Reid M. Pinchback
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Yes you can append values directly. Yes you can use either a regular Statement or a PreparedStatement, although if you take appending values to the point that you have absolutely no bind items I can't think of any reason to use a PS. The right course depends a lot on what you are doing.

The major downside of appending specific values is that the database will have to calculate an execution plan for almost every statement you submit for execution, even if they are essentially the same query, just different via some parameters. That is time consuming and causes execution plans to get rapidly flushed from their cache, which limits how many simultaneous query threads a database can handle (at least for Oracle that is definitely true).

There are other downsides too, like being forced to make sure to properly escape special characters in strings, dealing with date formats, etc. If all you are appending are simple values (integers, strings you know won't need escaping), it is pretty much up to you. There are some degenerate situations where appending specific values can actually be faster, but that isn't the norm. Appending to a SQL string in some situations ends up evolving into something you wish you never started.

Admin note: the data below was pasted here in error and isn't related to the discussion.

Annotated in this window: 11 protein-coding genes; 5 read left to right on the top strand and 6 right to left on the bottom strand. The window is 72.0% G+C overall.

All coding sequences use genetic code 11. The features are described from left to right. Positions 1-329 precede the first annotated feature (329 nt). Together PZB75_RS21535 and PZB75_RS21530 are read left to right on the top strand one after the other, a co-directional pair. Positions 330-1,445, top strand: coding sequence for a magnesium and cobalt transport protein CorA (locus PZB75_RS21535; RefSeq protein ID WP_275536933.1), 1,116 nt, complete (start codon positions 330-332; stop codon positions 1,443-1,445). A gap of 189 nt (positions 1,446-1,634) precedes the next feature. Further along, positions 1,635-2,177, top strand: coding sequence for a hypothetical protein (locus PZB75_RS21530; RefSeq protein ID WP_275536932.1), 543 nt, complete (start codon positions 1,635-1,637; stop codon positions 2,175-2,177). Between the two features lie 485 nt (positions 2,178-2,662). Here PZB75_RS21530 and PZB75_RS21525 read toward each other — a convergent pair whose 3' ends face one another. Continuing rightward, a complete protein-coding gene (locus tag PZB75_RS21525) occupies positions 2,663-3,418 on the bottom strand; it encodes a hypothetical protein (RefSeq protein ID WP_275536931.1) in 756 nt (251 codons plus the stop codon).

Babji Reddy
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Point taken..
Thanks a lot
 
stu derby
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It has been a few years since I timed the difference, but it used to be the case for Oracle drivers that creating a prepared statement cost 3x or 4x that of a regular statement.


Actually, at least as far back as the 8.1.7 driver, the difference isn't nearly that high. However many people have ended up with false results in their casual timing tests because in the Oracle driver, getConnection will use a Statement internally. Folks then end up comparing the time between "execution time of Statement" versus "class load time + execution time of PreparedStatement"; class load time can be pretty significant.